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By 15 September 2010 | Categories: news

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In recent months the African continent has seen a huge increase in internet access, both in terms of speed and availability. This is thanks to the slew of new undersea cables that are connecting the continent to the rest of the world piece by piece.

According to the Telecoms Trends in Africa 2010 report, released by World Wide Worx and Database 360, more than 90% of businesses are expecting prices to drop and competition to increase dramatically as fast connections start becoming commonplace.
 
The survey was conducted among 1100 Internet-using small,medium and large businesses from 20 African countries. It revealed that most African businesses and countries still rely heavily on slow and expensive forms of internet access such as dial-up or satellite connections.
 
While the continent is still not near first world levels of internet connectivity, the process is accelerating at a tremendous pace. According to Arthur Goldstuck, MD of World Wide Worx, ADSL is fast becoming the standard form of business internet access across Africa, with more than 40% of businesses in these 20 countries making use of it.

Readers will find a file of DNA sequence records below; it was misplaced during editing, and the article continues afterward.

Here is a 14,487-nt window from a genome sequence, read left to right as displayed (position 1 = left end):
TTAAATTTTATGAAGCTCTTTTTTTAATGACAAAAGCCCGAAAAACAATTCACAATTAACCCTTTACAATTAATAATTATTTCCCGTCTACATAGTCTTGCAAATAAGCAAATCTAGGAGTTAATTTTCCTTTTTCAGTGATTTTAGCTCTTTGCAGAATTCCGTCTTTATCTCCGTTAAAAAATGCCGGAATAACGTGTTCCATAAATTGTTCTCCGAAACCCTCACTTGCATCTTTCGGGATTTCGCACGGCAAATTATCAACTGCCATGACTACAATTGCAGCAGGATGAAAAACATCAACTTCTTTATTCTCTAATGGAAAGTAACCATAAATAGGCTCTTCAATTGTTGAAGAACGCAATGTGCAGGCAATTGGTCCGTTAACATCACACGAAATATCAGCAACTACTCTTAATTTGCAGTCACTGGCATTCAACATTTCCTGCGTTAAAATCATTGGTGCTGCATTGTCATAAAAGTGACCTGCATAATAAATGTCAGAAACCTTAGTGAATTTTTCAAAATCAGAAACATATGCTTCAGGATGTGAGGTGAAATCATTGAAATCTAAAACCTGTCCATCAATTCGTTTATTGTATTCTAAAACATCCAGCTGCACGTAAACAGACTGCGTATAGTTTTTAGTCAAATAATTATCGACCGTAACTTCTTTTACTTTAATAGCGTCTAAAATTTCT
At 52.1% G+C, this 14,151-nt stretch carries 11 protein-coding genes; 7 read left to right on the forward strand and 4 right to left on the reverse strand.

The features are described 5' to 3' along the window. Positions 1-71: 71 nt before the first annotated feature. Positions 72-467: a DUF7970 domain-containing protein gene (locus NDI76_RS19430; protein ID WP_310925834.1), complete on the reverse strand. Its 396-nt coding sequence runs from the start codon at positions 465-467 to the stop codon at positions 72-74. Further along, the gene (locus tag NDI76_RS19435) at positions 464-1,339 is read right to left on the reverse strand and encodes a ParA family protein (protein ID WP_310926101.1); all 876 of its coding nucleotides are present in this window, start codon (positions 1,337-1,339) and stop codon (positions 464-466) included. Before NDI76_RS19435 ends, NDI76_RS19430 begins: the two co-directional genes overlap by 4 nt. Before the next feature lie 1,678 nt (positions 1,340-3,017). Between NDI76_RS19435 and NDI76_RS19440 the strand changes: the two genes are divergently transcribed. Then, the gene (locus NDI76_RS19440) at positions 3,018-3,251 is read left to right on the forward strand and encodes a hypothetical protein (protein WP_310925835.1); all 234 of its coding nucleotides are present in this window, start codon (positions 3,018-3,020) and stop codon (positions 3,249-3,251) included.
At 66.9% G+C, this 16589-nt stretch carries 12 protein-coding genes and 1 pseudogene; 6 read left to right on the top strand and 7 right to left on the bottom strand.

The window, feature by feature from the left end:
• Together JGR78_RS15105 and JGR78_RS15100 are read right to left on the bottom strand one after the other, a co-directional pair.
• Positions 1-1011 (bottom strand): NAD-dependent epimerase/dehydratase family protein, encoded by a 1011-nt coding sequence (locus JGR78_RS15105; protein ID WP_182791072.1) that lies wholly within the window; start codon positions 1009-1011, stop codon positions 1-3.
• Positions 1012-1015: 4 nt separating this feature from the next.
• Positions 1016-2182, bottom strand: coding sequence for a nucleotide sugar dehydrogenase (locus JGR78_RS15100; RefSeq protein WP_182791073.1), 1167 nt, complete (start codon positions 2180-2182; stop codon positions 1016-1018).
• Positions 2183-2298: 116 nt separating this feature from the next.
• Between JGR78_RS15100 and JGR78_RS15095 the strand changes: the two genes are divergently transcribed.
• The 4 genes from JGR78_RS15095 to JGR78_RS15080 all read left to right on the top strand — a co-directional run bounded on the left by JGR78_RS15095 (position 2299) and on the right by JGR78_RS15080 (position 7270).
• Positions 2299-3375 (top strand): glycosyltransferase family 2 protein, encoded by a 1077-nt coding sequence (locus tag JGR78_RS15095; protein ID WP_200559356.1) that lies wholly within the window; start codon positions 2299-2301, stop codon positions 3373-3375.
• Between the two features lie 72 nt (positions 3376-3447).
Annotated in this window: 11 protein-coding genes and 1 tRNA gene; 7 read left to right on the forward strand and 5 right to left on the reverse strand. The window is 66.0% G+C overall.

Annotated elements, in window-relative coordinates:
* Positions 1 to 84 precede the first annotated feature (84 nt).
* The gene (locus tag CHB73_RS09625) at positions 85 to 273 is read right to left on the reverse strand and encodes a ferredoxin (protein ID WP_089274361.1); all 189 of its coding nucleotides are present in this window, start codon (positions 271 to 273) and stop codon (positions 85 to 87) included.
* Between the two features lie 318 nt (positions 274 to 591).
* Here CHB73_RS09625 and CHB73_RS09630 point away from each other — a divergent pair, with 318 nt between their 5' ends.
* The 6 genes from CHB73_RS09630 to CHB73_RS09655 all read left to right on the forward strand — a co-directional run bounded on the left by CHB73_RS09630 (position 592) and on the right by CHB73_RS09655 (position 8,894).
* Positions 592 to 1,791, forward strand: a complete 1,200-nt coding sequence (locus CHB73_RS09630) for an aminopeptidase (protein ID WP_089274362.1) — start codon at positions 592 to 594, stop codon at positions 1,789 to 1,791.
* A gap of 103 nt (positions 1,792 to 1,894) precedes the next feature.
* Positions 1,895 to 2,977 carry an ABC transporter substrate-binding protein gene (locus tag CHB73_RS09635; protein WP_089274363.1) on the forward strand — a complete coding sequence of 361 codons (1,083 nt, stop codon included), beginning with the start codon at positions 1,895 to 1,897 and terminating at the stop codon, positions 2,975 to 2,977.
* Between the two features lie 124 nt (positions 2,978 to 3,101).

The limitations of existing infrastructure are one of the key factors holding up progress, as can be seen in expensive satellite connectivity remaining a key components of connectivity in Africa. According to the survey, more than 1 in 5 respondents stated that they were still using satellite connectivity.
 
Satellite is by far the most expensive means of accessing the internet, but is often the only solution left when the required infrastructure isn't present on the ground.
 
Countries such as Mauritius, Ivory Coast and Namibia are already showing signs of strong ADSL growth, while Angolan businesses indicated the highest anticipated growth for this form of broadband.
 
According to Louise Robinson, managing director of Database 360, the level of internet usage shoots up wherever the new undersea cables have landed and fibre optic networks have linked the cables to urban centres. "The East African countries, especially, are taking to social networking as a business tool to a greater extent than almost anywhere else in Africa,' she continued.
 
The survey highlighted Kenya and Uganda as the biggest African users of social networking in business but landlocked countries such as Botswana and Zambia have also recently started rapidly embracing social networking for business.
 
The study also focused on the use of internet applications, email and internet usage on cellphones as well as the emergence of cloud computing in Africa.
 
World Wide Worx and Database 360 will release separate national reports for each country surveyed in the near future.

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